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In QDR, Defense focuses on combating cyberthreats




In QDR, Defense focuses on combating cyberthreats
In QDR, Defense focuses on combating cyberthreats



http://www.gcn.com/vol1_no1/daily-updates/38207-1.html 

By David C. Walsh 
Special to GCN
02/06/06 

As expected, the newly released Quadrennial Defense Review suggests an
evolution in Pentagon thinking about the role of IT in countering
cyberthreats.

Among IT successes, the 113-page review cites the use of
computer-guided drone aircraft in Iraq and Afghanistan. These
"in-country" unmanned aerial vehicles, noted the QDR [1], are remotely
controlled by operators in Nevada.

President Bush submitted the QDR to Congress along with his fiscal
2007 budget request. The QDR is a report the Defense Department
produces every four years that lays out DOD's 20-year projection for
transformation.

These "net-centric reach-backs," noted the report, "achieve a level of
air-ground integration that was difficult to imagine just a decade
ago."

The immediacy of such communications assets "is helping joint forces
gain greater situational awareness to attack the enemy," enabling
"faster decision-making and subsequent actions," according to the QDR.

In the larger scheme, net-centricity wasn't only an enterprise asset
but "a weapons system to be protected" like other parts of the
nation's critical infrastructure. Information security is so vital,
the document warns, that even cyberattacks from abroad could result in
an unspecified "overwhelming response."

Foreign nations, and not just individuals or small groups, may be
involved in sabotage attempts. China is identified as among "near-peer
competitors" that bear watching, the QDR stressed.

Of DOD's $30 billion IT budget, $2 billion a year is spent on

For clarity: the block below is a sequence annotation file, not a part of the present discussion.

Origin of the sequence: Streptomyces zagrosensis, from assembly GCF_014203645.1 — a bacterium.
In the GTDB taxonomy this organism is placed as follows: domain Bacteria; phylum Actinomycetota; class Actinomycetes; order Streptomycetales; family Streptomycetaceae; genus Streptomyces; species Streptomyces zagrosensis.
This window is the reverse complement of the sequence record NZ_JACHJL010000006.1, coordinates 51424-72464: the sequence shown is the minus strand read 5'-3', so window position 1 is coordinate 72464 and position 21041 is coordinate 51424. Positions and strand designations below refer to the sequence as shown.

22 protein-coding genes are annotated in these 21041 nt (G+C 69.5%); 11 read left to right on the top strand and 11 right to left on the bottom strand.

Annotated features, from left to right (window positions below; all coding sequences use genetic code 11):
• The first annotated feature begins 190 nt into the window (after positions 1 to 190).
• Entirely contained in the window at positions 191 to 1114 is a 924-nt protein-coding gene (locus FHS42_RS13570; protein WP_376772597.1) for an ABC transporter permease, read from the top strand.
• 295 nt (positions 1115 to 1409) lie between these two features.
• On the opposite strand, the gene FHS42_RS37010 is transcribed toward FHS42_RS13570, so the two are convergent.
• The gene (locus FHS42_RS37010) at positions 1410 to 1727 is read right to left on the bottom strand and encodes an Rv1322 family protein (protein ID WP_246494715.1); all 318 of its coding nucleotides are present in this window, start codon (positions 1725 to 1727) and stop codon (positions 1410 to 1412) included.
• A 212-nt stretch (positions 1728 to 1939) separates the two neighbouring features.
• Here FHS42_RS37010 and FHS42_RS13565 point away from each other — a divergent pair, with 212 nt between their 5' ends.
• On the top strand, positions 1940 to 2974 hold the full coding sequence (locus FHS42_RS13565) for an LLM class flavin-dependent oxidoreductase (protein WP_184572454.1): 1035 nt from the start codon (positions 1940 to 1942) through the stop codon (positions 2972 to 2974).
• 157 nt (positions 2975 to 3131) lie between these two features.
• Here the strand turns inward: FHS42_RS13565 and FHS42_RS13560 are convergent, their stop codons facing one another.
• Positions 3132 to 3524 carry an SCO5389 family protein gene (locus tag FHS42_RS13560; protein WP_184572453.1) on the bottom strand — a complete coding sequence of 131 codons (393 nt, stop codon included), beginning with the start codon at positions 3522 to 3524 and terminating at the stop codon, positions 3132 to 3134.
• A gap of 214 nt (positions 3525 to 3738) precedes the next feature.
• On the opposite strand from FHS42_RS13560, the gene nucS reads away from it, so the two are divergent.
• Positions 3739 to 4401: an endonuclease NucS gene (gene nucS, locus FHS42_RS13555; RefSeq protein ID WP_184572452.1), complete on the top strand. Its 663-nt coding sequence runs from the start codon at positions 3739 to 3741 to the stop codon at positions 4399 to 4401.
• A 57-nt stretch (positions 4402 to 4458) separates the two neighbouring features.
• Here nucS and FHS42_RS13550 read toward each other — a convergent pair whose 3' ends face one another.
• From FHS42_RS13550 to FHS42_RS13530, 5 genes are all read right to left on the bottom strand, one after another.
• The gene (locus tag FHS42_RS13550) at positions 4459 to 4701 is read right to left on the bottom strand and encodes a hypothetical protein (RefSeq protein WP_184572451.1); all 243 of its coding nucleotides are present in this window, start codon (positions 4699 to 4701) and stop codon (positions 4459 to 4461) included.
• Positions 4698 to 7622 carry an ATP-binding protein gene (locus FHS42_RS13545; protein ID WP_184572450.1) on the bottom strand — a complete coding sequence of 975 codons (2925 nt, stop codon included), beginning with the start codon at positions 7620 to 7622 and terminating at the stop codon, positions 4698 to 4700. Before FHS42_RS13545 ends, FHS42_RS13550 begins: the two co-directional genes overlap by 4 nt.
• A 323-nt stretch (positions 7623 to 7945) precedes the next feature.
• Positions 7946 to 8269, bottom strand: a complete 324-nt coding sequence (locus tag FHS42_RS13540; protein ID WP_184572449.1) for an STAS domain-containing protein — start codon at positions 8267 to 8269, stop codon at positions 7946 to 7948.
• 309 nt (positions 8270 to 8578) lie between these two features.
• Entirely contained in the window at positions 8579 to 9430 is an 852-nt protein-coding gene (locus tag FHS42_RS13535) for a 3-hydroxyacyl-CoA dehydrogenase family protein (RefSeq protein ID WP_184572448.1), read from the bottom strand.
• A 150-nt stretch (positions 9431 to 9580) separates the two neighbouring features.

information assurance. Guided by the QDR, the 2007 budget request has
increased by $500 million.

Current and evolving cyberthreats, the review added, underscored the
need to "design, operate and defend the network to ensure continuity
of joint operations."

This includes the core of net-centric operations, the Global
Information Grid (GIG), which enables the digital collection,
communication, storage and management of data for Defense.

Among the steady progress in this area, the QDR stated, is deployment
of "an enhanced land-based network and new satellite constellation"  
- part of the Transformational Communication Architecture. This
ensures "high-bandwidth, survivable Internet protocol communications."

Notwithstanding successes in integrating data across different
enterprises and time zones, the QDR acknowledged "capability gaps" in
military information operations. In all of Iraq, only 133 translators
or "heritage speakers" are deployed, for example.

To close the gaps and ensure seamless communications, DOD would,
according to the QDR, "develop new tools and processes for assessing,
analyzing and delivering information to key audiences."

David Walsh is a freelance writer in Chevy Chase, Md.

[1] http://www.defenselink.mil/qdr/report/Report20060203.pdf 



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